France is presenting its current involvement in the Sahel as a new, and more multilateral, form of intervention.
But is it? Does it mark a clean break with France’s early postcolonial past, characterised by unilateral intervention practices? Or does it, thanks to a process called ‘layering’, superimpose and meld together old unilateral intervention practices with the ‘newer’ multilateral approach?
The video message recently released by the al-Furqan media network, showing Abu Bakr al-Baghdadi for the first time since 2014, turned the spotlight on the presence of the Islamic State (IS) in the Sahel – the region of Western Africa south of Sahara. Urging jihadist fighters in Mali and Burkina Faso to intensify their attacks against France and its allies to avenge the aggressions in Syria and Iraq, al-Baghdadi explicitly confirmed the oath of allegiance to the Islamic State made by Adnan Abu al-Walid al-Sahrawi, a former MOJWA (Movement for Oneness and Jihad in West Africa) member and Mokhtar Belmokhtar’s comrade in the Sahel.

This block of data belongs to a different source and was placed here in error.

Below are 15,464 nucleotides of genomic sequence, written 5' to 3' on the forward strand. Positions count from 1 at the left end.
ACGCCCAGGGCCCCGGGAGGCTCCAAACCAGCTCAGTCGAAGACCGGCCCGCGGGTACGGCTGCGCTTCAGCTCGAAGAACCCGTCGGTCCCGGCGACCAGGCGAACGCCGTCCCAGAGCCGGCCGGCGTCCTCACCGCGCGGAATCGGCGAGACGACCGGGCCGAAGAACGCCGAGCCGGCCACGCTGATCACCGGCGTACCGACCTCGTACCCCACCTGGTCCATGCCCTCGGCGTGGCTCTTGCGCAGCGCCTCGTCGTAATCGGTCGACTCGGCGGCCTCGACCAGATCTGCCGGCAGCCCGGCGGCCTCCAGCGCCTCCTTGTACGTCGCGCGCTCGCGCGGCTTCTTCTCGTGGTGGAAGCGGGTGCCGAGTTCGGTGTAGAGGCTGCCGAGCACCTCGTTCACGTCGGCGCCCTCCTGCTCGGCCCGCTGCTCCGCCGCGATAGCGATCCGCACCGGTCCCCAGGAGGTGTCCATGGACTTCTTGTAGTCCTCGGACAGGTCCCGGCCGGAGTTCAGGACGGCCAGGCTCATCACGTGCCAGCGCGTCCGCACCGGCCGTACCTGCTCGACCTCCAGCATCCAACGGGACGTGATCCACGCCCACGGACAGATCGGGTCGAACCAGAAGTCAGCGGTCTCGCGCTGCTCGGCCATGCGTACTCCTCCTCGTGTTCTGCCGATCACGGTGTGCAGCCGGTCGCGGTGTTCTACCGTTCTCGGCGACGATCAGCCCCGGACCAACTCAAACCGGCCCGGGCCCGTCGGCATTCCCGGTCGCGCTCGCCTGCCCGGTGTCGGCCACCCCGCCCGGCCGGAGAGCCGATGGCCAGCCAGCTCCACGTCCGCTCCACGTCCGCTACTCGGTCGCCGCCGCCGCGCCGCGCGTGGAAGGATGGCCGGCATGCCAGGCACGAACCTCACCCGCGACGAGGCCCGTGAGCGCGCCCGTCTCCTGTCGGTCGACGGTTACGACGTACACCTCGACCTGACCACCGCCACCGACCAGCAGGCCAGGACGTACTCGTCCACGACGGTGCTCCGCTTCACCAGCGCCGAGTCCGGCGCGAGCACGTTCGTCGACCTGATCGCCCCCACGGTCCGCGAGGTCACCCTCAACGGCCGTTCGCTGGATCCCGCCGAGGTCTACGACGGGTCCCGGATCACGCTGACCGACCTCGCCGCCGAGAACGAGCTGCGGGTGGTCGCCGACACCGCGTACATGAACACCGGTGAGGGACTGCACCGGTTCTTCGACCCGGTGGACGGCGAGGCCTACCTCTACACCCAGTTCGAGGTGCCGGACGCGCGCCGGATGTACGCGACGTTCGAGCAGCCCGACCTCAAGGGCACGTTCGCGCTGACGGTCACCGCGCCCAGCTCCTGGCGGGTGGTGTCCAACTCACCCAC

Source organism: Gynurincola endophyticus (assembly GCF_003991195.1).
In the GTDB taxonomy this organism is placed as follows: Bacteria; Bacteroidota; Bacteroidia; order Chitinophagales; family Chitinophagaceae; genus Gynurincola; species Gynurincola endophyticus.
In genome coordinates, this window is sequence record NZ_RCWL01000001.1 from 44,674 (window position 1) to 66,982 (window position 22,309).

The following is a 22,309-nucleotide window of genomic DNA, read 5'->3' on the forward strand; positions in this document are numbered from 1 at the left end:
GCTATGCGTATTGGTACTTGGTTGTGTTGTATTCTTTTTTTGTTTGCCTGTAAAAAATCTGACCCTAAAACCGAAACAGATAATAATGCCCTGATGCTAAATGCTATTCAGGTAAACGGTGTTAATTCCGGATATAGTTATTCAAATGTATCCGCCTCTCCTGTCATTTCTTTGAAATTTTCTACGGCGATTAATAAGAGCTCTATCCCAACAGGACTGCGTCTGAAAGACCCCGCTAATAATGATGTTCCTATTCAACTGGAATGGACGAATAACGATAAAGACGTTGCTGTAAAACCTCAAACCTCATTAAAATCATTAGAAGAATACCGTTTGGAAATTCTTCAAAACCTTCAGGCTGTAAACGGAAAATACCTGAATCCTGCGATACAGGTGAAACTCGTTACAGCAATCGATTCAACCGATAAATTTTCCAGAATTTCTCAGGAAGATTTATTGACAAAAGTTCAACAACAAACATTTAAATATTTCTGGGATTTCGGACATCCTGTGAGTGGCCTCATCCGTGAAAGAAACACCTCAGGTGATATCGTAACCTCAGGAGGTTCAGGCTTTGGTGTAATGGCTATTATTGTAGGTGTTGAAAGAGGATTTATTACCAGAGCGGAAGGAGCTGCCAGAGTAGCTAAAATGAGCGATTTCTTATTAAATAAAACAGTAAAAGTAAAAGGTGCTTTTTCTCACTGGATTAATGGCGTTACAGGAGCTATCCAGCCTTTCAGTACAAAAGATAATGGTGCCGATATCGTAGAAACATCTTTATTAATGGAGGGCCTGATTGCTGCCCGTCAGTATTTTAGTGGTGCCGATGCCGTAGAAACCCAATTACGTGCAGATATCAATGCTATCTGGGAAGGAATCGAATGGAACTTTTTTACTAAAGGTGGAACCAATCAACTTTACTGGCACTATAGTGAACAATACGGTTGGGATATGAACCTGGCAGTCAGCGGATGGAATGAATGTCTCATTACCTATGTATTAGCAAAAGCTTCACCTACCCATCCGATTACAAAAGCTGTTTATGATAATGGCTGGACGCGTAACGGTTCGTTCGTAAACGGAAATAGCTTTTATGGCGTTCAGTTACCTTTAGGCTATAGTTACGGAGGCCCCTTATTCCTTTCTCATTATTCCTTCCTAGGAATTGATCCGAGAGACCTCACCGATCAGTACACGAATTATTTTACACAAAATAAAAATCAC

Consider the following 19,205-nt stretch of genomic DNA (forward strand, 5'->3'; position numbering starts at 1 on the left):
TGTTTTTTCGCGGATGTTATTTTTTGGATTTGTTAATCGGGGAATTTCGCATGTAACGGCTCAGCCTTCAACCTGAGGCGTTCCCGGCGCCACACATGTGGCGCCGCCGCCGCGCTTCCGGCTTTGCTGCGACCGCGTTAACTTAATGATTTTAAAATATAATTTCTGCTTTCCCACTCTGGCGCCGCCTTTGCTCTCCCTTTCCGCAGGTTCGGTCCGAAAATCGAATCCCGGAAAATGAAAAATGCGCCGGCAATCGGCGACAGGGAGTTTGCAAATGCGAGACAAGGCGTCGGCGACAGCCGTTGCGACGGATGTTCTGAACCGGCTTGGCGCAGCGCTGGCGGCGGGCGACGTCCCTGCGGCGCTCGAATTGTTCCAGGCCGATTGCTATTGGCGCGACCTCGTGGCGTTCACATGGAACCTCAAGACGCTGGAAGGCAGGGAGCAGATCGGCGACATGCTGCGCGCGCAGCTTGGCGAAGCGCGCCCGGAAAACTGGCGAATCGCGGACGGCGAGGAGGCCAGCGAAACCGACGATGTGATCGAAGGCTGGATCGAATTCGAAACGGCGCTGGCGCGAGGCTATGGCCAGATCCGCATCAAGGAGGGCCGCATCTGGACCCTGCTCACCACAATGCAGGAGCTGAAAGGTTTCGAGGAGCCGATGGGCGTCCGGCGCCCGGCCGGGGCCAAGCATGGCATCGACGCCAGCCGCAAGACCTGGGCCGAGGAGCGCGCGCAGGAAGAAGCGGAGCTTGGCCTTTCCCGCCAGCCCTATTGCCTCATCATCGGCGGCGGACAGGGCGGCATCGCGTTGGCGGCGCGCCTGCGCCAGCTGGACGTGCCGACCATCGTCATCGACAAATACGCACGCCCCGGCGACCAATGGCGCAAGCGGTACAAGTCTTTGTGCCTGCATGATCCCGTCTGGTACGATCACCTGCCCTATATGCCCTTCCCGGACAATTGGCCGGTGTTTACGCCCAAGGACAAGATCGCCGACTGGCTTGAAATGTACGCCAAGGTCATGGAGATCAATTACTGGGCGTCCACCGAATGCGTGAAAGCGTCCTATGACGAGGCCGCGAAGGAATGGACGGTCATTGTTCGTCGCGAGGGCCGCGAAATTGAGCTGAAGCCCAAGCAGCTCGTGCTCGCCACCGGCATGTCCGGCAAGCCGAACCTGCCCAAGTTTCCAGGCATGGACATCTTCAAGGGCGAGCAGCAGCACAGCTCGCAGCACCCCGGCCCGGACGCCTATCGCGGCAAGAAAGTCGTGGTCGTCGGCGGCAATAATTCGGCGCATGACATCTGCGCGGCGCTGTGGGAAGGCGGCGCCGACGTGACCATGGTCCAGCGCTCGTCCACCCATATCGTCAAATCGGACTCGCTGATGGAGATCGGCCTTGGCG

Just a few weeks before, IS applauded the jihad fought by mujahedeen against African tawaghit (transgressor of the will of Allah) governments, tribal murtadd (apostate) militias and Western crusader armies in the Sahel. In al-Naba newsletter (N. 175), Islamic State claimed responsibility for the attacks conducted by assailants loyal to the Caliphate against foreign military forces and pro-government armed groups in Mali, slightingly defined as Sahawat– particularly, colonel El Hadj ag Gamou’s GATIA militia (Imghad Tuareg Self-Defense Group and Allies) and the coalition of former rebel groups MSA (Movement for the Salvation of Azawad).